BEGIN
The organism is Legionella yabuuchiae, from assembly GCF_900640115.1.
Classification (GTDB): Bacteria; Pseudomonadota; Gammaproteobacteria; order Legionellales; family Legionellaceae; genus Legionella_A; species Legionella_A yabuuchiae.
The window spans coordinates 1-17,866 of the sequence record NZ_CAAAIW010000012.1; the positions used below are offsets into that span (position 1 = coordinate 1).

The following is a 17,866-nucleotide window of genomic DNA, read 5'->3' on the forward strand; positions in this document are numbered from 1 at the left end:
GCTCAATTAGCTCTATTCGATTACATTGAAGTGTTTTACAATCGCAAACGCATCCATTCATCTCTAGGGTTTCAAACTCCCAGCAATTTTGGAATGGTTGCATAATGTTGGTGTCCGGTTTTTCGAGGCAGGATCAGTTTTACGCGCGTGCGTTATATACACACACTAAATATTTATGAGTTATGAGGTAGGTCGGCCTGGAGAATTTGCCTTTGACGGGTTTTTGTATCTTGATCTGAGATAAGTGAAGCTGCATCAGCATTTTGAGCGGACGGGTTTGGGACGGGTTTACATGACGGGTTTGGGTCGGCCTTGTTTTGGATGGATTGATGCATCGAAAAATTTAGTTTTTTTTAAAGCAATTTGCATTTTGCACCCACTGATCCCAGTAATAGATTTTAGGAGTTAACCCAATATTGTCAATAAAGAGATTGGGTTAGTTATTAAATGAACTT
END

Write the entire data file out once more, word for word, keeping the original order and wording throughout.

The organism is Legionella yabuuchiae, from assembly GCF_900640115.1.
Classification (GTDB): Bacteria; Pseudomonadota; Gammaproteobacteria; order Legionellales; family Legionellaceae; genus Legionella_A; species Legionella_A yabuuchiae.
The window spans coordinates 1-17,866 of the sequence record NZ_CAAAIW010000012.1; the positions used below are offsets into that span (position 1 = coordinate 1).

The following is a 17,866-nucleotide window of genomic DNA, read 5'->3' on the forward strand; positions in this document are numbered from 1 at the left end:
GCTCAATTAGCTCTATTCGATTACATTGAAGTGTTTTACAATCGCAAACGCATCCATTCATCTCTAGGGTTTCAAACTCCCAGCAATTTTGGAATGGTTGCATAATGTTGGTGTCCGGTTTTTCGAGGCAGGATCAGTTTTACGCGCGTGCGTTATATACACACACTAAATATTTATGAGTTATGAGGTAGGTCGGCCTGGAGAATTTGCCTTTGACGGGTTTTTGTATCTTGATCTGAGATAAGTGAAGCTGCATCAGCATTTTGAGCGGACGGGTTTGGGACGGGTTTACATGACGGGTTTGGGTCGGCCTTGTTTTGGATGGATTGATGCATCGAAAAATTTAGTTTTTTTTAAAGCAATTTGCATTTTGCACCCACTGATCCCAGTAATAGATTTTAGGAGTTAACCCAATATTGTCAATAAAGAGATTGGGTTAGTTATTAAATGAACTT